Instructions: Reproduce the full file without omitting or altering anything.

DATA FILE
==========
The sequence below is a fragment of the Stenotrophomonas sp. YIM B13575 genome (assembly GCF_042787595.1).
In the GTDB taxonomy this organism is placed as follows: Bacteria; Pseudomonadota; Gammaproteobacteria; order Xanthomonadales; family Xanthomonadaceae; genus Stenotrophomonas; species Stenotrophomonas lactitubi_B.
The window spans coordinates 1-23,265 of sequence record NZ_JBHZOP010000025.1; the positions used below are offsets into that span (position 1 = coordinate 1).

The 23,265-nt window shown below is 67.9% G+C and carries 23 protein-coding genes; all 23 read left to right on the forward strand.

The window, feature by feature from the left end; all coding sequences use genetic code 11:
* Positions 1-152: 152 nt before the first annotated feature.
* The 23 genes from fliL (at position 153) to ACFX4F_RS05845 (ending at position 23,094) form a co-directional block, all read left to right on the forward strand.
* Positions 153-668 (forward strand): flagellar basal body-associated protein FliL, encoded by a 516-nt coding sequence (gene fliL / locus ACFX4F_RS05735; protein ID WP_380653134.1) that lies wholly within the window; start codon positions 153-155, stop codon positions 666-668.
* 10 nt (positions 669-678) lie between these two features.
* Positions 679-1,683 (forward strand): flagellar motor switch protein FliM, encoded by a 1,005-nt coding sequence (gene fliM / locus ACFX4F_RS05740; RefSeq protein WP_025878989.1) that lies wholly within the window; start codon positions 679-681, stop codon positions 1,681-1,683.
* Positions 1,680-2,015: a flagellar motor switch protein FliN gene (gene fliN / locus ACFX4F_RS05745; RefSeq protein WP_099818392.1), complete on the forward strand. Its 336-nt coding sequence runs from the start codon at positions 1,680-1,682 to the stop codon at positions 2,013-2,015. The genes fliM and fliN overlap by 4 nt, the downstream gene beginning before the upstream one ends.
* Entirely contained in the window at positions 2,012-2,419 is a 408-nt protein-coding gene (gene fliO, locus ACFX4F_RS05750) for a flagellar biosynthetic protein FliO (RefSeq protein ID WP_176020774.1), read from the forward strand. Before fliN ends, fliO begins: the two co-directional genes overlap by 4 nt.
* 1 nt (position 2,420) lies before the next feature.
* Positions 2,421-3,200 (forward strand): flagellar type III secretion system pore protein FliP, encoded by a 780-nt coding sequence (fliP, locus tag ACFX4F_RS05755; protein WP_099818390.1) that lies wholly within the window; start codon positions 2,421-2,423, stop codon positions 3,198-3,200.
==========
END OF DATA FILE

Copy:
The sequence below is a fragment of the Stenotrophomonas sp. YIM B13575 genome (assembly GCF_042787595.1).
In the GTDB taxonomy this organism is placed as follows: Bacteria; Pseudomonadota; Gammaproteobacteria; order Xanthomonadales; family Xanthomonadaceae; genus Stenotrophomonas; species Stenotrophomonas lactitubi_B.
The window spans coordinates 1-23,265 of sequence record NZ_JBHZOP010000025.1; the positions used below are offsets into that span (position 1 = coordinate 1).

The 23,265-nt window shown below is 67.9% G+C and carries 23 protein-coding genes; all 23 read left to right on the forward strand.

The window, feature by feature from the left end; all coding sequences use genetic code 11:
* Positions 1-152: 152 nt before the first annotated feature.
* The 23 genes from fliL (at position 153) to ACFX4F_RS05845 (ending at position 23,094) form a co-directional block, all read left to right on the forward strand.
* Positions 153-668 (forward strand): flagellar basal body-associated protein FliL, encoded by a 516-nt coding sequence (gene fliL / locus ACFX4F_RS05735; protein ID WP_380653134.1) that lies wholly within the window; start codon positions 153-155, stop codon positions 666-668.
* 10 nt (positions 669-678) lie between these two features.
* Positions 679-1,683 (forward strand): flagellar motor switch protein FliM, encoded by a 1,005-nt coding sequence (gene fliM / locus ACFX4F_RS05740; RefSeq protein WP_025878989.1) that lies wholly within the window; start codon positions 679-681, stop codon positions 1,681-1,683.
* Positions 1,680-2,015: a flagellar motor switch protein FliN gene (gene fliN / locus ACFX4F_RS05745; RefSeq protein WP_099818392.1), complete on the forward strand. Its 336-nt coding sequence runs from the start codon at positions 1,680-1,682 to the stop codon at positions 2,013-2,015. The genes fliM and fliN overlap by 4 nt, the downstream gene beginning before the upstream one ends.
* Entirely contained in the window at positions 2,012-2,419 is a 408-nt protein-coding gene (gene fliO, locus ACFX4F_RS05750) for a flagellar biosynthetic protein FliO (RefSeq protein ID WP_176020774.1), read from the forward strand. Before fliN ends, fliO begins: the two co-directional genes overlap by 4 nt.
* 1 nt (position 2,420) lies before the next feature.
* Positions 2,421-3,200 (forward strand): flagellar type III secretion system pore protein FliP, encoded by a 780-nt coding sequence (fliP, locus tag ACFX4F_RS05755; protein WP_099818390.1) that lies wholly within the window; start codon positions 2,421-2,423, stop codon positions 3,198-3,200.